27 July, 2020
What are Skull Base Chordomas and what is its treatment?
Chordoma is a rare type of tumor that occurs in the bones of the skull base and spine. These tumors arise from the remnants of the notochord, a flexible, rod-like structure that provides support to the developing embryo. Chordomas are complex tumors to treat due to the involvement of critical structures such as the brainstem, spinal cord, and important nerves and arteries. About 30 percent of all chordomas are form within the center of the head in an area called the skull base – usually in a bone called the clivus. Skull base chordomas are sometimes considered brain tumors because they can grow toward the brain.
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One in one million people per year is diagnosed of a chordoma. In gross numbers, 300 patients are diagnosed with chordoma each year in the United States, and about 700 in all of Europe.
Most of the patients are diagnosed in their 50s and 60s, but it can occur at any age. Skull base chordomas occur more frequently in younger patients, while spinal chordomas are more common later in life. Chordoma affects almost the double of men than women. While chordoma can run in families, this is very rare.
Probable causes of Skull Base Chordomas
Chordoma tumors develop from cells of a tissue called the notochord. The notochord dissolves when the fetus is about 8 weeks old, but some notochord cells remain in the bones of the spine and skull base. Very rarely, these cells start replicating forming the so called chordoma. What causes notochord cells to become cancerous in some people is not fully known, but researchers are working to found the answers.
Chordomas al classified based on how they look under de microscope:
Conventional (or classic) chordoma
Conventional (or classic) chordoma is the most frequent form of chordoma. It is composed of a distinctive cell type that resembles notochordal cells and can have areas of chondroid appearance.
Chondroid chordoma is a term more commonly used in those chordomas with a chondroid appearance. In the past was difficult to distinguish conventional chordoma from chondrosarcoma, but now a days This is no longer a problem because brachyury is expressed in nearly all conventional chordomas, and other cartilaginous tumors like chondrosarcoma do not express brachyury.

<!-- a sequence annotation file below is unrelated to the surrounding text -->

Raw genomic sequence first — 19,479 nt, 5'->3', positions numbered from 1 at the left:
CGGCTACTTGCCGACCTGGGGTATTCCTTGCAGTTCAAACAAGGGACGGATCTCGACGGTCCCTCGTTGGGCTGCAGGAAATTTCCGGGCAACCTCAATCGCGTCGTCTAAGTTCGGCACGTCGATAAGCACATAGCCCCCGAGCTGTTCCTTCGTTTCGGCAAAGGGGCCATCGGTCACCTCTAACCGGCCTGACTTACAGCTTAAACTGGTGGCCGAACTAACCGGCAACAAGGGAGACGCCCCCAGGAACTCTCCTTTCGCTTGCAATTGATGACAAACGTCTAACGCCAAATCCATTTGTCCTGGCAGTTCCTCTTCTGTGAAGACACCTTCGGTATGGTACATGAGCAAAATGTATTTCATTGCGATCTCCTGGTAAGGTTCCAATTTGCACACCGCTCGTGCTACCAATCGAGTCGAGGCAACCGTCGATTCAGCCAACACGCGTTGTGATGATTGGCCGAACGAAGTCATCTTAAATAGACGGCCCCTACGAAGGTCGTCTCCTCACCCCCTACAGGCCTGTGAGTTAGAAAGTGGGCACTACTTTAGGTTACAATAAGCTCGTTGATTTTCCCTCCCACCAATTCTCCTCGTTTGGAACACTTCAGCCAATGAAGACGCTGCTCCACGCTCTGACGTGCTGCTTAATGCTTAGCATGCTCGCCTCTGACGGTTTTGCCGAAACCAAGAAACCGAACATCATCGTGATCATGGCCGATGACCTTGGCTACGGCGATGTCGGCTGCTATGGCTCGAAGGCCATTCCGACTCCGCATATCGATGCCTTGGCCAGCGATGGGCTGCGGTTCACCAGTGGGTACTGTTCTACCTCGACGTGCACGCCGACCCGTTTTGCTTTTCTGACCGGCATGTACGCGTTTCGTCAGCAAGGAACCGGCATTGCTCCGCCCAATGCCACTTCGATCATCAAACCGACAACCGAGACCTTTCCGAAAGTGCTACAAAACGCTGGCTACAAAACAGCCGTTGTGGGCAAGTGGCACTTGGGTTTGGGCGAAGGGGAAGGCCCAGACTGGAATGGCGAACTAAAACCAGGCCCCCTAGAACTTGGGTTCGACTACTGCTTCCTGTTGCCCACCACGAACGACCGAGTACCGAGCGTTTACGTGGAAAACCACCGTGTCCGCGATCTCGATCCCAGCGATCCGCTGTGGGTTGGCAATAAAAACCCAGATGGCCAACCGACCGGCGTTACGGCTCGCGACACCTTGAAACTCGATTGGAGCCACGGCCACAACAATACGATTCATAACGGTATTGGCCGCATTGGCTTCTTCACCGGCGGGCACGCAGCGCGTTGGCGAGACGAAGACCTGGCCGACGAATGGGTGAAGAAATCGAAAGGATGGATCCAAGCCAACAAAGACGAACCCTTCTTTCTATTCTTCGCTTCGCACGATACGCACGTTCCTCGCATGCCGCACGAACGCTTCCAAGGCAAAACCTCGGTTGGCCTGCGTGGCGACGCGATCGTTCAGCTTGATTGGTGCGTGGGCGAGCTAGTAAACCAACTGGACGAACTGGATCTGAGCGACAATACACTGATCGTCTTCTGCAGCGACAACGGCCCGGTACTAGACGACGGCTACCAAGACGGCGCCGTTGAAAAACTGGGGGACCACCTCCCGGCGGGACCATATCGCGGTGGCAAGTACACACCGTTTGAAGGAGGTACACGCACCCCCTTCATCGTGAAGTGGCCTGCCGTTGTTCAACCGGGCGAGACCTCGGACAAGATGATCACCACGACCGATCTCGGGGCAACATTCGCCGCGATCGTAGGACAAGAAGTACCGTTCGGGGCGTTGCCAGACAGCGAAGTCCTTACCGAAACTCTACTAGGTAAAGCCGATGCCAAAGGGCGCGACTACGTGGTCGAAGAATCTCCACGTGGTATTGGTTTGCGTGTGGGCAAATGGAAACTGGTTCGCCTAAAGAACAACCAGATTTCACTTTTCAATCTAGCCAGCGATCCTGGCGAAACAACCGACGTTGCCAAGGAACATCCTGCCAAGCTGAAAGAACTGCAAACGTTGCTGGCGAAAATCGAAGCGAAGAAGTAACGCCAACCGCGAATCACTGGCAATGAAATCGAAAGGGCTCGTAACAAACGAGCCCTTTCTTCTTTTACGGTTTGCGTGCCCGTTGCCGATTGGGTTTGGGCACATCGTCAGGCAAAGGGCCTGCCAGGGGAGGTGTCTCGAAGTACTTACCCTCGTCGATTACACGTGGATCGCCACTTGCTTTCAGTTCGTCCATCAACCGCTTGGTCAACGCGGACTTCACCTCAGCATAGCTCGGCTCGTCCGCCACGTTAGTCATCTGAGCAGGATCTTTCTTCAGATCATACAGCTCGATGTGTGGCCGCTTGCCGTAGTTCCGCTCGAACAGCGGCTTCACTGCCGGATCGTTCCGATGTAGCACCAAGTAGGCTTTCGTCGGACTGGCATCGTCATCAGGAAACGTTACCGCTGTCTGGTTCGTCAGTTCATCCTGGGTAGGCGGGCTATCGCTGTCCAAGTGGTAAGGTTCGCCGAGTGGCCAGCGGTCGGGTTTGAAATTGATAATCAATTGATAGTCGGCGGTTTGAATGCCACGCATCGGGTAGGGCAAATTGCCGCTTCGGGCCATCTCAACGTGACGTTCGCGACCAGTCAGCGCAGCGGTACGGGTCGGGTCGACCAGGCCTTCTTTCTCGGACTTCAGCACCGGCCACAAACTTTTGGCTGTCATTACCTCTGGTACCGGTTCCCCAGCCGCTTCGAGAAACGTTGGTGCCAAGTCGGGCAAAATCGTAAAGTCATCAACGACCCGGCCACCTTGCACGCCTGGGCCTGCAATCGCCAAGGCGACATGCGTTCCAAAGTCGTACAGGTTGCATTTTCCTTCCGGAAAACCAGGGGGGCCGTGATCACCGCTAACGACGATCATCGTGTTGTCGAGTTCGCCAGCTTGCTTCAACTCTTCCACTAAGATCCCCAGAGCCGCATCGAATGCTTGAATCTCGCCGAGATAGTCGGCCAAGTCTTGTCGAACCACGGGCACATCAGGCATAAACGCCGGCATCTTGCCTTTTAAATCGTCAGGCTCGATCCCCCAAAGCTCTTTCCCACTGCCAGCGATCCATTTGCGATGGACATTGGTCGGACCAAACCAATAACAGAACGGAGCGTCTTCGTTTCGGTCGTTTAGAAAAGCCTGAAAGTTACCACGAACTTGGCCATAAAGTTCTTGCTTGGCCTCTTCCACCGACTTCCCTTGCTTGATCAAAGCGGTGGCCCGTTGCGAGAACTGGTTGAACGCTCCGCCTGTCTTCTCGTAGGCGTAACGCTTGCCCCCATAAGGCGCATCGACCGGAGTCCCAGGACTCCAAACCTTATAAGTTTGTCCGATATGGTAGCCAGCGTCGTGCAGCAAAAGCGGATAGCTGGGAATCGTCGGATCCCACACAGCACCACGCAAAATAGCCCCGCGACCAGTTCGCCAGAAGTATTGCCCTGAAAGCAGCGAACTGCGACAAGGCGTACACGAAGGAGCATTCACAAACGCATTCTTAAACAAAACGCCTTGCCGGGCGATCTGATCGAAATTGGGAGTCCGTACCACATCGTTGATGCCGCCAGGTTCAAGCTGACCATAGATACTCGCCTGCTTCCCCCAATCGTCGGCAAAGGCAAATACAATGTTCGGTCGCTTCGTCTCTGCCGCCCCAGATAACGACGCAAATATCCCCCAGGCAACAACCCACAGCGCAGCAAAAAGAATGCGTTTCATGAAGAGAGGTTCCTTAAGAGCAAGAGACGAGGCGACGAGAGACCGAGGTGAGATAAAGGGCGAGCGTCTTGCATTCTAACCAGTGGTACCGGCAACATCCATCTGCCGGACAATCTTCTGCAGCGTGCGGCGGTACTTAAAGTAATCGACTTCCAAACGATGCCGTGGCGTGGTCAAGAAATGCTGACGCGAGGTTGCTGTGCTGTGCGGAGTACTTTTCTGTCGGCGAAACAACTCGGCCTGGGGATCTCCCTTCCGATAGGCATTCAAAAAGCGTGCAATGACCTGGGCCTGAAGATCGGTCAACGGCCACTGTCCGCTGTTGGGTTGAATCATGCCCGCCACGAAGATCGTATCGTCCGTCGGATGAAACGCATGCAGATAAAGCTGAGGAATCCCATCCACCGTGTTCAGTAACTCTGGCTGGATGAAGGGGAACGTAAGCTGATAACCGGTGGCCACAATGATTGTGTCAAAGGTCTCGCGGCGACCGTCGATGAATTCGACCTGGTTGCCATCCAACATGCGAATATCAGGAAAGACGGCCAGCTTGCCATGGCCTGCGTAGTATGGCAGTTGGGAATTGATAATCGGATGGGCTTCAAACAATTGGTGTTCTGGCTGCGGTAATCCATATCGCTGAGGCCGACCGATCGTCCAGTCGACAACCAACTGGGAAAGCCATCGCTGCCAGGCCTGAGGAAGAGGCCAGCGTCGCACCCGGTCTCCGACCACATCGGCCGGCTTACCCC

Poorly differentiated chordoma
Poorly differentiated chordoma is a recently identified subtype. It can be more aggressive and faster growing than conventional chordoma, and is more common in pediatric and young adult patients, as well as in skull base and cervical patients. The diagnosis is based primarily because nearly all poorly differentiated chordomas are INI1-negative, meaning they do not express the INI1 protein.
Dedifferentiated chordoma is more aggressive and generally grows faster than the other types of chordoma, and is more likely to metastasize than conventional chordoma. It can also have loss of the INI1 gene, but this is not frequent. This type of chordoma is uncommon, occurring in only about 5 percent of patients, and is more common in pediatric patients.
Skull Base Chordomas treatment
Today, the optimal treatment for skull base chordoma is still under debate. The objective is to offer the highest resection index, minimizing intra- and post-operative morbidity and mortality. The development of the endonasal endoscopic technique during the last 15 years has managed to equalize the classic degrees of resection (using open surgery and a microscope) and even exceed them, also associating a lower complication rate.
Our barnaclínic+ Skull Base Unit has extensive experience in the management of skull base chordoma, using an extended endonasal endoscope (AEEE) approach for their surgical treatment, carried out by the surgeons Dr. Joaquim Enseñat, Dr. Cristobal Langdon and Dr. Isam Alobid.